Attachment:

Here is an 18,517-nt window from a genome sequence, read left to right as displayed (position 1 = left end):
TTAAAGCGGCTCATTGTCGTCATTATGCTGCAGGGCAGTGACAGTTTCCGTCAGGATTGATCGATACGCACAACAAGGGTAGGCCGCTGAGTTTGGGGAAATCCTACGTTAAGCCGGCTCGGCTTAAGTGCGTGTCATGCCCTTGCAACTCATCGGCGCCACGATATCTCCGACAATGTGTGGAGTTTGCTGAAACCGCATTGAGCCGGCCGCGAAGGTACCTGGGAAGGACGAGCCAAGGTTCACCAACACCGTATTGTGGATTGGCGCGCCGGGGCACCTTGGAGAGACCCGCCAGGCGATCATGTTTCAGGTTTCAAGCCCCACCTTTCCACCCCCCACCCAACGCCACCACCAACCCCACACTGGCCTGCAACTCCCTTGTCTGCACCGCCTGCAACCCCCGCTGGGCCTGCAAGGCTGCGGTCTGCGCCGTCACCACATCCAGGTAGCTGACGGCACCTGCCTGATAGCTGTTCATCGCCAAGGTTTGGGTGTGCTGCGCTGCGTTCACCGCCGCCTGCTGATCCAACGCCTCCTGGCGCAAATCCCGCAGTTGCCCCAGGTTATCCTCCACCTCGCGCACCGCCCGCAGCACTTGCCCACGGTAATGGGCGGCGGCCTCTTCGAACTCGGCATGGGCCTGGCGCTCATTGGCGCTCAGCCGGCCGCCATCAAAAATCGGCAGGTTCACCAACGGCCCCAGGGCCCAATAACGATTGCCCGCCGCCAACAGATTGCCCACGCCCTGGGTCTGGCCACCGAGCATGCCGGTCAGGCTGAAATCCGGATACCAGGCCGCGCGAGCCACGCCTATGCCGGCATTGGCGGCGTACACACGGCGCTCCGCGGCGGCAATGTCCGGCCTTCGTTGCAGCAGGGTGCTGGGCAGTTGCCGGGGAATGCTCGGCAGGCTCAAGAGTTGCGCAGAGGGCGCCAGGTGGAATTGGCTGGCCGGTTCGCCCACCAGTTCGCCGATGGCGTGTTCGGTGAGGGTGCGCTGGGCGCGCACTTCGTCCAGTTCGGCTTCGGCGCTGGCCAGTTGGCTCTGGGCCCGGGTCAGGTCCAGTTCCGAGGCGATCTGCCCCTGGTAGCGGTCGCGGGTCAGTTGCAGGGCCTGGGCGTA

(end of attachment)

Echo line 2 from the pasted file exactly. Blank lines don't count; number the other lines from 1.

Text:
TTAAAGCGGCTCATTGTCGTCATTATGCTGCAGGGCAGTGACAGTTTCCGTCAGGATTGATCGATACGCACAACAAGGGTAGGCCGCTGAGTTTGGGGAAATCCTACGTTAAGCCGGCTCGGCTTAAGTGCGTGTCATGCCCTTGCAACTCATCGGCGCCACGATATCTCCGACAATGTGTGGAGTTTGCTGAAACCGCATTGAGCCGGCCGCGAAGGTACCTGGGAAGGACGAGCCAAGGTTCACCAACACCGTATTGTGGATTGGCGCGCCGGGGCACCTTGGAGAGACCCGCCAGGCGATCATGTTTCAGGTTTCAAGCCCCACCTTTCCACCCCCCACCCAACGCCACCACCAACCCCACACTGGCCTGCAACTCCCTTGTCTGCACCGCCTGCAACCCCCGCTGGGCCTGCAAGGCTGCGGTCTGCGCCGTCACCACATCCAGGTAGCTGACGGCACCTGCCTGATAGCTGTTCATCGCCAAGGTTTGGGTGTGCTGCGCTGCGTTCACCGCCGCCTGCTGATCCAACGCCTCCTGGCGCAAATCCCGCAGTTGCCCCAGGTTATCCTCCACCTCGCGCACCGCCCGCAGCACTTGCCCACGGTAATGGGCGGCGGCCTCTTCGAACTCGGCATGGGCCTGGCGCTCATTGGCGCTCAGCCGGCCGCCATCAAAAATCGGCAGGTTCACCAACGGCCCCAGGGCCCAATAACGATTGCCCGCCGCCAACAGATTGCCCACGCCCTGGGTCTGGCCACCGAGCATGCCGGTCAGGCTGAAATCCGGATACCAGGCCGCGCGAGCCACGCCTATGCCGGCATTGGCGGCGTACACACGGCGCTCCGCGGCGGCAATGTCCGGCCTTCGTTGCAGCAGGGTGCTGGGCAGTTGCCGGGGAATGCTCGGCAGGCTCAAGAGTTGCGCAGAGGGCGCCAGGTGGAATTGGCTGGCCGGTTCGCCCACCAGTTCGCCGATGGCGTGTTCGGTGAGGGTGCGCTGGGCGCGCACTTCGTCCAGTTCGGCTTCGGCGCTGGCCAGTTGGCTCTGGGCCCGGGTCAGGTCCAGTTCCGAGGCGATCTGCCCCTGGTAGCGGTCGCGGGTCAGTTGCAGGGCCTGGGCGTA